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Learning to Live in the Moment: The Art of Mindfulness

“Yesterday is history. Tomorrow is a mystery. And today? Today is a gift. That’s why we call it the present.” – Babatunde Olatunji

“Yesterday is gone. Tomorrow has not yet come. We have only today. Let us begin.” – Mother Teresa

What Does “Living in the Moment” Mean?

In everyday life we rarely pay full attention to anything. When we’re at work, we dream of vacation. When we’re on vacation, we stress about the work that’s going to be awaiting our return. Our society has all but lost the ability to live in the moment.

You frequently hear me talk about “being present”, “living in the moment”, and “practicing mindfulness”. These phrases are all used synonymously and were a core part of Buddha’s original teachings. If you aren’t familiar with this concept of mindfulness or living in the present, I highly encourage you to watch one of my favorite movies: “Peaceful Warrior” (it’s available on Netflix Instant).

“The secret of health for both mind and body is not to mourn for the past, worry about the future, or anticipate troubles, but to live in the present moment wisely and earnestly.” – Siddhārtha Gautama (Buddha)

Don’t let the…

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Meditation 101

As someone who combats stress on a professional level, I have quite a bit to say about the subject. I could easily fill this newsletter with a dozen very practical, very helpful tips on learning how to unwind, de-stress, and relax. This is such an important topic because it’s been estimated that stress is responsible for up to 80% of disease; that’s a pretty staggering statistic.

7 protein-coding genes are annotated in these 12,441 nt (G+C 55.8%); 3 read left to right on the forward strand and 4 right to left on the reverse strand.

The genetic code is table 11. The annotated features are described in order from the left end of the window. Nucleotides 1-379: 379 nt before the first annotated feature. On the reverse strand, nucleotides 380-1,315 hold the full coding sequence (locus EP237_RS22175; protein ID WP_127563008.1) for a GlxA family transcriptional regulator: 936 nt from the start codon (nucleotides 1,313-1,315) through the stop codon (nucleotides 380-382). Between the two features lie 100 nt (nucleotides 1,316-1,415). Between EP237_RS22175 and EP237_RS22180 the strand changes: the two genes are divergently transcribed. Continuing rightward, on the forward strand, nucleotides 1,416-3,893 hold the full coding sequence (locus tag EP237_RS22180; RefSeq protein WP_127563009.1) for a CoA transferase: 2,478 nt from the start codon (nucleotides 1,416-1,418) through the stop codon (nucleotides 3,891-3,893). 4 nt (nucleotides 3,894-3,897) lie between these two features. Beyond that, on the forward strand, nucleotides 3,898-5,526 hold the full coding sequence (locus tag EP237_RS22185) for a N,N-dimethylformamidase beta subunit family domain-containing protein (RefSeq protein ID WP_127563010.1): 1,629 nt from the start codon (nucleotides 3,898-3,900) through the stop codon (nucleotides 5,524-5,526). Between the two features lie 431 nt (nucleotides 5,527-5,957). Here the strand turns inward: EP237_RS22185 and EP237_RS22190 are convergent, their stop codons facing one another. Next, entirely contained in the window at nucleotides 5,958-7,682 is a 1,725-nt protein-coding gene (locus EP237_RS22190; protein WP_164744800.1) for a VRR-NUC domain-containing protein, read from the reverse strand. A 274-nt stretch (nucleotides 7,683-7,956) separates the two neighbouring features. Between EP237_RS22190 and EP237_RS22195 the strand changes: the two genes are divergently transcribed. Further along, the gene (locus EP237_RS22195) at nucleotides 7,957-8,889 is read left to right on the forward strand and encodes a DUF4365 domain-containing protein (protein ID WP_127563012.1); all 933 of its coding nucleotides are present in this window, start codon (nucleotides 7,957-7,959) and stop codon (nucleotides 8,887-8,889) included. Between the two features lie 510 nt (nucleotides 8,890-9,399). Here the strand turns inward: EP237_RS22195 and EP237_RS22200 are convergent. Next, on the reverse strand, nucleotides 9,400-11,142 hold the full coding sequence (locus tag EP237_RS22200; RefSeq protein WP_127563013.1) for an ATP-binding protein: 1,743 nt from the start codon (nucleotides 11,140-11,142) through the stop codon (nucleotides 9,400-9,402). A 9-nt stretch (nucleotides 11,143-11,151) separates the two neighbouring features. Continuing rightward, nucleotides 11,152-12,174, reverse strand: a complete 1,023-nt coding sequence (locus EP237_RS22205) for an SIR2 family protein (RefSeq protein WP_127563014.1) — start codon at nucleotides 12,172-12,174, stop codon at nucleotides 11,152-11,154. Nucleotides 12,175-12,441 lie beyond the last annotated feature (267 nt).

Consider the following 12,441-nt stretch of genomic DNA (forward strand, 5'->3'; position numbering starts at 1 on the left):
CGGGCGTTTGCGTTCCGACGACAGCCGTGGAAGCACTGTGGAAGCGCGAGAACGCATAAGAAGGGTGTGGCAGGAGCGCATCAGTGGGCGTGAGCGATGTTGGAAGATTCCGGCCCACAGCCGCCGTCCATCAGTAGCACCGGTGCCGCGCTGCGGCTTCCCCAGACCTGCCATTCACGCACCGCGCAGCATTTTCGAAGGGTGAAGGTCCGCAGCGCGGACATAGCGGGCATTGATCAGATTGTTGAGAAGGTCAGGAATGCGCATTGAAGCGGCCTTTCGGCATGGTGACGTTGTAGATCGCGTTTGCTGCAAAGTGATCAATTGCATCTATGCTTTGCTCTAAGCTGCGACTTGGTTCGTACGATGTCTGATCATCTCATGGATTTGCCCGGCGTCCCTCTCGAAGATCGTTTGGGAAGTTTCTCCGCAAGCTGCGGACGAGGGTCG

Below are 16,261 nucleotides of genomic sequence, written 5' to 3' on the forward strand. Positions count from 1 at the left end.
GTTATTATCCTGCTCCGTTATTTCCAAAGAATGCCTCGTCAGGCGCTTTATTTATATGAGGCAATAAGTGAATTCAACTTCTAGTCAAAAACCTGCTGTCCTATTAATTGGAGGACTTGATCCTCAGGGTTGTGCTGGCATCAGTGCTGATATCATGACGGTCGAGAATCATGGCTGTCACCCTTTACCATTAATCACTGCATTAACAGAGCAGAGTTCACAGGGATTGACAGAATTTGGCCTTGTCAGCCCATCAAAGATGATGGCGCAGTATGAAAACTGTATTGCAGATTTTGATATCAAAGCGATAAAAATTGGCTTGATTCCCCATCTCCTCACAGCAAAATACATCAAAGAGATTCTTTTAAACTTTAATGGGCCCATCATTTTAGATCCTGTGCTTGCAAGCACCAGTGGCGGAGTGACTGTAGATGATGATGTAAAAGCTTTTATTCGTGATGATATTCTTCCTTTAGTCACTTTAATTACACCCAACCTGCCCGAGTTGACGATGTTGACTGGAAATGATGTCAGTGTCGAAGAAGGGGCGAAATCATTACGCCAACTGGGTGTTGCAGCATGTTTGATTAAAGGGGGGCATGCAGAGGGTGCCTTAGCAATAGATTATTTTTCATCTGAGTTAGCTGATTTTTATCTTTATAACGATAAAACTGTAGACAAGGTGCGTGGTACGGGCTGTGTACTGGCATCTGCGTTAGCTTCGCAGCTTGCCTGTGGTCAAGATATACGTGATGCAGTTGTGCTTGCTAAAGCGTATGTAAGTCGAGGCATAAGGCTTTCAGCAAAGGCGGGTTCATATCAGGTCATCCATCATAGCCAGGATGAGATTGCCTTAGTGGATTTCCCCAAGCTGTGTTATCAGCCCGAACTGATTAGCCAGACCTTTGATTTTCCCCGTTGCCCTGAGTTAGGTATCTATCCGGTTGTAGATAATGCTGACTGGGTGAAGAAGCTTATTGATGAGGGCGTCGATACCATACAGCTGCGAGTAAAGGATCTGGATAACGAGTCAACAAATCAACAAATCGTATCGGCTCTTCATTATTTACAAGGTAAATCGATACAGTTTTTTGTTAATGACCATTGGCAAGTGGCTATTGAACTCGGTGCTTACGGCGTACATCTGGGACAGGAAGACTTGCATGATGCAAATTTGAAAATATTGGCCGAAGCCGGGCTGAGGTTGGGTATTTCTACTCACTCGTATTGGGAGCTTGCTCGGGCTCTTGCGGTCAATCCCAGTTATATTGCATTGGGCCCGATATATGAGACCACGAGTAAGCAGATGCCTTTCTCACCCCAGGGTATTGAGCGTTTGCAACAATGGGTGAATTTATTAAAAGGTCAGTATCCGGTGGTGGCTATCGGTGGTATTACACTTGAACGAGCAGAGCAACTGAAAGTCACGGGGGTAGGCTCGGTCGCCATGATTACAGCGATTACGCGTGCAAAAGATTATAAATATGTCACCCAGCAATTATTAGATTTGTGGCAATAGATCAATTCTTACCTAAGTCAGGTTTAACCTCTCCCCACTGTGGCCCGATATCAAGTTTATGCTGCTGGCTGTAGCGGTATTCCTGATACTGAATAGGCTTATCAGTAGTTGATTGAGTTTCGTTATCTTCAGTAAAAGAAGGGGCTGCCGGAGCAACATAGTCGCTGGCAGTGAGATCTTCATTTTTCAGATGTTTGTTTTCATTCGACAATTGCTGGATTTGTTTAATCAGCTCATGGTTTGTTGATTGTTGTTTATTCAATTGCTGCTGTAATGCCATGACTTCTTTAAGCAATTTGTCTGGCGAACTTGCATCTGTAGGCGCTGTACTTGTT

Dr. Don Colbert says in his book Deadly Emotions, “Stress is not about events and experiences nearly so much as it is about a person’s perception of the circumstances that occur in his or her life. A person’s stress level has to do with what a person believes.” (pg. 22). One of my gurus (Dr. Wayne Dyer) says, “There is no stress in the world, only people thinking stressful thoughts.” Minor stress symptoms, such as headaches and heartburn, cannot be ignored. Before long, you may experience major symptoms such as heart failure or stroke. At that point, it may be too late to turn your life around. Now that we see the link between our mind (which dictates our stress level) and our physical and emotional health (which is tremendously affected by stress), don’t…

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Can Christians Practice Yoga?

“Come to me, all you who are weary and burdened, and I will give you rest.” – Jesus Christ

Living in Tulsa, it’s no surprise that I’ve faced some opposition when it comes to teaching yoga. Most of this resistance, however, comes from people of faith that really aren’t educated about yoga. They have no personal experience with it. Perhaps their pastor has spoken against it or they’ve read an article online saying that it is “bad” or “pagan”. This month I will be defending practicing yoga in the context of Christianity. I understand that this topic will greatly intrigue some, and leave others shrugging their shoulders saying, “Who cares? Why is this such a big deal?”

I don’t bring up religion or politics very often, for obvious reasons. I want to unite, not divide. Although I presently consider myself much more “spiritual” than “religious”, the fact is that I was raised in the Christian church. I went to a private school from K-12 and even for several semesters of college. I was in church every Sunday (sometimes for multiple services) and Wednesday. As I grew older, I attended every time the doors were open….